Laschet’s failure to present renewal with any real authority meant his chances against the more impactful Merz and Röttgen had seemed remote. But Laschet has recently managed to pull off an important coup, convincing Health Minister Jens Spahn to endorse his leadership bid and abandon his own candidacy This was highly significant in the succession battle, since Spahn can help win over CDU conservatives who see Merz as either too brutal or too outmoded. During the refugee crisis, Spahn had made his name as one of Merkel’s strongest critics: for a time, he was one of her most open opponents, regularly taking public positions critical of Islam.
However, since losing the leadership race in 2018, Spahn has largely abandoned his right-wing attacks on Merkel, instead concentrating on his ministerial responsibilities. In other words, having adequately demonstrated his credentials as a conservative alternative, he has now sought broader acceptance within the party. With little chance of winning in a field containing Laschet, Merz, and Röttgen, an alliance with Laschet is highly useful. If Laschet wins, his new ally will have established an excellent position in the party. At 39, Spahn is already the most power-conscious CDU politician of his generation. He can afford to wait a little longer.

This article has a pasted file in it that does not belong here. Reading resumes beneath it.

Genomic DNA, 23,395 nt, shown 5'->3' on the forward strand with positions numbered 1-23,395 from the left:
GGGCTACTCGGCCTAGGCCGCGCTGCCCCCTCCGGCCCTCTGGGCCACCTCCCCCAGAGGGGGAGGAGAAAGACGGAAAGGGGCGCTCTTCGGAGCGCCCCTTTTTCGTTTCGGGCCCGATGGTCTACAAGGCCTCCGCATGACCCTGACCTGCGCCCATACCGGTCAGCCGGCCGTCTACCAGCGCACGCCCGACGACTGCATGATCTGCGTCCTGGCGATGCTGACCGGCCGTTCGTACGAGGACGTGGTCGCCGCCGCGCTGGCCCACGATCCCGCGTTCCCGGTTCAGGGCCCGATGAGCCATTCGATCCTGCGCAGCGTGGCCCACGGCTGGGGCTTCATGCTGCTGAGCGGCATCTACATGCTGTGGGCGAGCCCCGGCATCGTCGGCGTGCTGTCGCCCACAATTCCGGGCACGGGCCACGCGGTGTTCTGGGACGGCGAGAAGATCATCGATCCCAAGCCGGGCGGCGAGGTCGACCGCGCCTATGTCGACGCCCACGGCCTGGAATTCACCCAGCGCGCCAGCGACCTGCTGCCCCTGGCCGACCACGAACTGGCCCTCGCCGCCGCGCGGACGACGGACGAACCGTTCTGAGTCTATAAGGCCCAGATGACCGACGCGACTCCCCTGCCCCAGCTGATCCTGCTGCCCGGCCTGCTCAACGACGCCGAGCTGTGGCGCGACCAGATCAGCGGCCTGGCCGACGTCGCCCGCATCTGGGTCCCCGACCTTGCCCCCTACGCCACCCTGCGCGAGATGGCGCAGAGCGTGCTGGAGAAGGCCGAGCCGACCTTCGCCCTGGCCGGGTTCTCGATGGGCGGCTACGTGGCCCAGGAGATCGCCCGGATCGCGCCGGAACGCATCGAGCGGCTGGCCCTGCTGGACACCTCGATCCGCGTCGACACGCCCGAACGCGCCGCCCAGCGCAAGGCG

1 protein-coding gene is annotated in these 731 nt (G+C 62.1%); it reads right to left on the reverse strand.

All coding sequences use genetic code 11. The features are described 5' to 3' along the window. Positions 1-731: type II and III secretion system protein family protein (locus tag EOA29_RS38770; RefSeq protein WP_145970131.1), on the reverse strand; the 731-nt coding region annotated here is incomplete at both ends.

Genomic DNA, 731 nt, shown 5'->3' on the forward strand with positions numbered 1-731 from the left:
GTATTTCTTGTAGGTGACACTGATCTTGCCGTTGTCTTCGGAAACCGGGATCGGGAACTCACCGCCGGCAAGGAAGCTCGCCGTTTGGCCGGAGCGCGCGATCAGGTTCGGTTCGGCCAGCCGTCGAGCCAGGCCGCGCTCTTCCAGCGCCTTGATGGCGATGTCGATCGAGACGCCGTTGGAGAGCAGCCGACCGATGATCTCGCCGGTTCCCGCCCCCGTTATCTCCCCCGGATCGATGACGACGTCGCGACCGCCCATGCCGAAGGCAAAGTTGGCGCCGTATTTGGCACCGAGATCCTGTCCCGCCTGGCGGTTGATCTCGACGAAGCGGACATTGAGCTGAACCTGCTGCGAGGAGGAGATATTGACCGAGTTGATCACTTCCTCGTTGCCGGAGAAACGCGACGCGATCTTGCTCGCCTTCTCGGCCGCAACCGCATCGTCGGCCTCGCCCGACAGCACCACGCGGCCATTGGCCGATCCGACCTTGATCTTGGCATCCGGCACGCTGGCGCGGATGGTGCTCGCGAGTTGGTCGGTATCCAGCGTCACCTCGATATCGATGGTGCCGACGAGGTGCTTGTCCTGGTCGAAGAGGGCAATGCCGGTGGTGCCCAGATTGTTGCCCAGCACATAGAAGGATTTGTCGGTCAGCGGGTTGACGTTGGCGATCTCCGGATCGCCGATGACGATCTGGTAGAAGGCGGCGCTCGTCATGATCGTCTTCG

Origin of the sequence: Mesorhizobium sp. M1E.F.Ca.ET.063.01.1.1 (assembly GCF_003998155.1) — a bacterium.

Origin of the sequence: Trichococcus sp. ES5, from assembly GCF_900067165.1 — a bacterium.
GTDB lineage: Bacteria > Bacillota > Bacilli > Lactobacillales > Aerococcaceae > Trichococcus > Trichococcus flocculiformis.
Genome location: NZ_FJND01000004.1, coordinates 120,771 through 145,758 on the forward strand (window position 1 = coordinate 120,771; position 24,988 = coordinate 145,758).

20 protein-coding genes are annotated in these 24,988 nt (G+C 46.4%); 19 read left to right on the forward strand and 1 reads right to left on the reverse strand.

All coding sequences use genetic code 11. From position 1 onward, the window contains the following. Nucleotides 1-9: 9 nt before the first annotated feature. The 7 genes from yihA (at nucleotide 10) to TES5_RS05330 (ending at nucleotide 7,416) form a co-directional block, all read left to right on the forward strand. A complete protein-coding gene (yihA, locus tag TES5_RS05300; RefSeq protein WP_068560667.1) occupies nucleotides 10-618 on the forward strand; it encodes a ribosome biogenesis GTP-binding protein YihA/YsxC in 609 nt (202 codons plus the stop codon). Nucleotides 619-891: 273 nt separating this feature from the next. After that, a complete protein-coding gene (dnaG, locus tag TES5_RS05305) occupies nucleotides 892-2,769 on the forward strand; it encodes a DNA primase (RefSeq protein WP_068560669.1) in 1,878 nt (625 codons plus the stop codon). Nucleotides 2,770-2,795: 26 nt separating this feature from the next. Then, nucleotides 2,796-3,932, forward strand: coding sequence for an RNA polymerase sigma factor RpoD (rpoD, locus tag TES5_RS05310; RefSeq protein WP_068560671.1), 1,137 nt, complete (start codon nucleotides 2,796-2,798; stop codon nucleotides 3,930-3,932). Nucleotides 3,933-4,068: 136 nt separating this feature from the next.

For Laschet, Spahn should help to bring in key voices from the moderate conservative camp, which he needs if he is to win the leadership. But winning is one thing, actually ushering in a new era for the CDU is quite another. Ruling North Rhine-Westphalia may mark the upper limit of Laschet’s political capacities: although he is now favorite to succeed Merkel, he may not be up to the task of filling her shoes. Like Kramp-Karrenbauer before him, Laschet enjoys limited authority with conservatives in the party, while his influence among liberals is too weak to assuage CDU worries ahead of a tough fight with the Greens for the political center.
Danger for the System
Many indications thus suggest that the latest succession battle could result in another temporary solution. But this is something the party can ill afford. Jens Spahn may well be correct in suggesting the CDU faces the greatest crisis of its history. But unlike in earlier periods of weakness, the weakness of the CDU now also threatens to undermine the stability of the political system as a whole. In previous decades, when the CDU exhausted its political capital after long periods in power, the center-left Social Democrats (SPD) stood ready to take control. But today’s SPD can no longer play the role of a second large catch-all party. It remains to be seen whether the Greens can take its place as an anchor of systemic stability. In this way, the CDU crisis extends directly into the political heart of Germany as currently constituted. Not since Konrad Adenauer has a CDU leader had to bear such momentous responsibility.